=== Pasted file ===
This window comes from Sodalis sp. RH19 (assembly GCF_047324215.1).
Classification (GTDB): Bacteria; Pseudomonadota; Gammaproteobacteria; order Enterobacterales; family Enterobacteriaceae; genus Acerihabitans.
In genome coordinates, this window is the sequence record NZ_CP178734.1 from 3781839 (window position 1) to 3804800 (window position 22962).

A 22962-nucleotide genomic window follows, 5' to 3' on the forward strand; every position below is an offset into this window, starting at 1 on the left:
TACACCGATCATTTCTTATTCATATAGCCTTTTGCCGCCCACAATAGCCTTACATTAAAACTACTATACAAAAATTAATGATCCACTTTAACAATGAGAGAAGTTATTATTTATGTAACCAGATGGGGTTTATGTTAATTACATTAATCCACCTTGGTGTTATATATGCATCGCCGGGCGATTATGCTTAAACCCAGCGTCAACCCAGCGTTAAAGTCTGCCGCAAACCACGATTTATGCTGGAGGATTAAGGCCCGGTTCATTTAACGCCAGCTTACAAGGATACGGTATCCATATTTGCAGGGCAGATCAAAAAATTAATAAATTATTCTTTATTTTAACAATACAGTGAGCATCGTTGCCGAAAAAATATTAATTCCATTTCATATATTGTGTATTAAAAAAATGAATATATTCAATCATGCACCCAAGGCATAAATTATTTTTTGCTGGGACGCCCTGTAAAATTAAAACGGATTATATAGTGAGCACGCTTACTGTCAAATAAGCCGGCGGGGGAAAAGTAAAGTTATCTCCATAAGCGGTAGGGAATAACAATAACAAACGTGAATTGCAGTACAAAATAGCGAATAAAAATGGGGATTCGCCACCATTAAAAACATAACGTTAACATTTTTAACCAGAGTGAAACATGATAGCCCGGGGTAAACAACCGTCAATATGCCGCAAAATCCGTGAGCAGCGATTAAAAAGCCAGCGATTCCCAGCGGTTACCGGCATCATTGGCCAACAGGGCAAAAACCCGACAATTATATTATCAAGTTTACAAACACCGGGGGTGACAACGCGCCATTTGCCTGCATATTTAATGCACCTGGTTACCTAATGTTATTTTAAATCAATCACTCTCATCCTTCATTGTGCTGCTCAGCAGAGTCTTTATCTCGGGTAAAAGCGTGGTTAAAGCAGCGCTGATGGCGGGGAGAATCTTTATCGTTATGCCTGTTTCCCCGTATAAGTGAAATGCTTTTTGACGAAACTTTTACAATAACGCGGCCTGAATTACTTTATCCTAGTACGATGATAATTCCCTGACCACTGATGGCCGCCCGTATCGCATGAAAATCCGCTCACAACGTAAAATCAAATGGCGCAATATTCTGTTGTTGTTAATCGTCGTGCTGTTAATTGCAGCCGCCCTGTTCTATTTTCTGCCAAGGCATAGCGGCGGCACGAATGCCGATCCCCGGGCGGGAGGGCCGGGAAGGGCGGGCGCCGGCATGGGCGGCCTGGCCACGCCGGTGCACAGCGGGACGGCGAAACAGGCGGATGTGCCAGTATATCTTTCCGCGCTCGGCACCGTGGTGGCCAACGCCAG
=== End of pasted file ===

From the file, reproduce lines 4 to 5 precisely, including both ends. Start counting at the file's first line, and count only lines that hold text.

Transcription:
A 22962-nucleotide genomic window follows, 5' to 3' on the forward strand; every position below is an offset into this window, starting at 1 on the left:
TACACCGATCATTTCTTATTCATATAGCCTTTTGCCGCCCACAATAGCCTTACATTAAAACTACTATACAAAAATTAATGATCCACTTTAACAATGAGAGAAGTTATTATTTATGTAACCAGATGGGGTTTATGTTAATTACATTAATCCACCTTGGTGTTATATATGCATCGCCGGGCGATTATGCTTAAACCCAGCGTCAACCCAGCGTTAAAGTCTGCCGCAAACCACGATTTATGCTGGAGGATTAAGGCCCGGTTCATTTAACGCCAGCTTACAAGGATACGGTATCCATATTTGCAGGGCAGATCAAAAAATTAATAAATTATTCTTTATTTTAACAATACAGTGAGCATCGTTGCCGAAAAAATATTAATTCCATTTCATATATTGTGTATTAAAAAAATGAATATATTCAATCATGCACCCAAGGCATAAATTATTTTTTGCTGGGACGCCCTGTAAAATTAAAACGGATTATATAGTGAGCACGCTTACTGTCAAATAAGCCGGCGGGGGAAAAGTAAAGTTATCTCCATAAGCGGTAGGGAATAACAATAACAAACGTGAATTGCAGTACAAAATAGCGAATAAAAATGGGGATTCGCCACCATTAAAAACATAACGTTAACATTTTTAACCAGAGTGAAACATGATAGCCCGGGGTAAACAACCGTCAATATGCCGCAAAATCCGTGAGCAGCGATTAAAAAGCCAGCGATTCCCAGCGGTTACCGGCATCATTGGCCAACAGGGCAAAAACCCGACAATTATATTATCAAGTTTACAAACACCGGGGGTGACAACGCGCCATTTGCCTGCATATTTAATGCACCTGGTTACCTAATGTTATTTTAAATCAATCACTCTCATCCTTCATTGTGCTGCTCAGCAGAGTCTTTATCTCGGGTAAAAGCGTGGTTAAAGCAGCGCTGATGGCGGGGAGAATCTTTATCGTTATGCCTGTTTCCCCGTATAAGTGAAATGCTTTTTGACGAAACTTTTACAATAACGCGGCCTGAATTACTTTATCCTAGTACGATGATAATTCCCTGACCACTGATGGCCGCCCGTATCGCATGAAAATCCGCTCACAACGTAAAATCAAATGGCGCAATATTCTGTTGTTGTTAATCGTCGTGCTGTTAATTGCAGCCGCCCTGTTCTATTTTCTGCCAAGGCATAGCGGCGGCACGAATGCCGATCCCCGGGCGGGAGGGCCGGGAAGGGCGGGCGCCGGCATGGGCGGCCTGGCCACGCCGGTGCACAGCGGGACGGCGAAACAGGCGGATGTGCCAGTATATCTTTCCGCGCTCGGCACCGTGGTGGCCAACGCCAG